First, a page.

Full disclosure, I've never used a Spektrum radio. I am not knocking Spectrum or any other protocol this has just been my experience.

Painless360 has quite a lot of videos on YouTube that have helped me figure out my Qx7.

Conversations like this are priceless and what make this community great.
I hope we help you figure out what you end up being most comfortable with.
-Chris from Delaware
 
Last edited:

d8veh

Elite member
#13
This modern RC stuff is an absolute minefield, mainly because there are a lot of compatibility issues. Buy your transmitter and receiver as a matched pair or set to avoid that. I wouldn't advise a Taranis unless you're used to setting up computer equipment. I have a couple of them and had many hours of frustration and research before I got them working.
 

cranialrectosis

Faster than a speeding face plant!
Mentor
#14
Taranis (Open TX/frsky) is probably the gold standard right now for radios. It's ability to be programmed to do what you want is unparalleled. There is simply nothing more versatile for the price. Taranis is also probably the most complicated radio for the price. You can do almost anything, but the learning curve is STEEP. Take a weekend to set up the radio and learn how to program it.

Spektrum is very versatile, solid and very intuitive. You can't make it dance and sing like the Taranis, but you can fly today at a moderate price point.

The Turnigy 9X (flysky) is where I started (now own a Taranis and love it). It is intuitive and cheap. The failsafe on these blow so I wouldn't put an expensive multirotor in the air with this, but you can fly today for $50.

The FT Cub is a good plane but for a beginner to foamies or to electric powered planes, I would recommend the Tiny Trainer. You get two wings, the craft is VERY forgiving and simpler to build and maintain.

Once you get your airframe, start a build thread, post photos and film your glide tests and maiden. If anything goes wrong, we can use the video to help you. When you fly, we can all cheer with you!

Welcome to FliteTest!
 
Last edited:

AkimboGlueGuns

Biplane Guy
Mentor
#15
MY personal recommendation for a transmitter is FrSky. Preferably a QX7 but you really can't go wrong with any of their products. Rock solid firmware and pretty good quality straight out of the box. If you want to upgrade the gimbals later then hall effect gimbals can be had for a pretty reasonable price and they make the radio feel like a $1000 machine. The programming CAN be tricky, but it's not hard to get the hang of basic models. Maybe an afternoon's with of painless360 youtube tutorials and you'll be competent enough to get your plane dialed in. Spektrum stuff is good for ease of use, but IMHO they are too expensive to really compete with the QX7. DSMX is good, but the majority of cheap receivers will be DSM2. Fine for flying by yourself, but if you ever go to an event or fly with multiple people get ready for brown outs (loss of signal.) You can get cheap 4 channel ACCST (FrSky) receivers off of sites like banggood for about $6 and they will be more stable than DSM2. If you buy genuine spektrum stuff expect about $25-$30 for a 4-6 channel receiver. The main benefit of spektrum (again, IMHO) is that it is directly compatible with everything else that Horizon Hobby makes. And let me tell you, Horizon makes some good stuff. Great flying airplanes which is somewhat reflected in the price, but it is worth it. Anything marked BnF on Horizon's website is a super super easy setup with a spektrum transmitter. So it really comes down to what you want to do in the hobby. For DIY stuff I would go QX7 all the way. The upgrade-ability and flexibility along with the low entry price point makes FrSky and obvious choice. Spektrum has great customer service and a lot of compatible products to boot, but is a bit more pricey than FrSky. Wither way, I can't see you making a bad decision between the two, just don't completely cheap out on your transmitter as it is the one thing that you'll have long term in the hobby.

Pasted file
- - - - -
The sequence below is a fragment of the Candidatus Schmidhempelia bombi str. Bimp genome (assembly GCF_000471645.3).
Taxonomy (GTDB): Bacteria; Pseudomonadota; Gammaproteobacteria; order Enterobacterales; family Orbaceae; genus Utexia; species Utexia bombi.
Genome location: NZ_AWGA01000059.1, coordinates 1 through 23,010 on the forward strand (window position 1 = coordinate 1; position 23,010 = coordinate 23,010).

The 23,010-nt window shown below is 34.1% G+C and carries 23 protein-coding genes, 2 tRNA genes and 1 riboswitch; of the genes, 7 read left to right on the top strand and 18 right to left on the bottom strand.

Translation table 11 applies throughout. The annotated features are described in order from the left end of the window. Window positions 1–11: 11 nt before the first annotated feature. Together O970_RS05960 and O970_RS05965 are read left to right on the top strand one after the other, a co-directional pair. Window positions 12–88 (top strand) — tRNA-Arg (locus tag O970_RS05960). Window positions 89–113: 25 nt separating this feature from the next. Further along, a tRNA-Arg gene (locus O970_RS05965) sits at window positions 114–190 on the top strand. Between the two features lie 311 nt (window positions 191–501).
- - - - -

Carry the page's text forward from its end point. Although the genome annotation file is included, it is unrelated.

Userofmuchtape&glue

Posted a thousand or more times
#16
TO go against what has already been said... I've had 5 TGY i6's and 3 TGY i4x's and love both of them. really small and lightweight, and while they aren't very powerful feature wise, for a beginner they are perfect. even me, 5 years in am still using mine, I've tried other radios and hated most of them. And, for FPV its got a 2km range so pretty good.

Abe
 

buzzbomb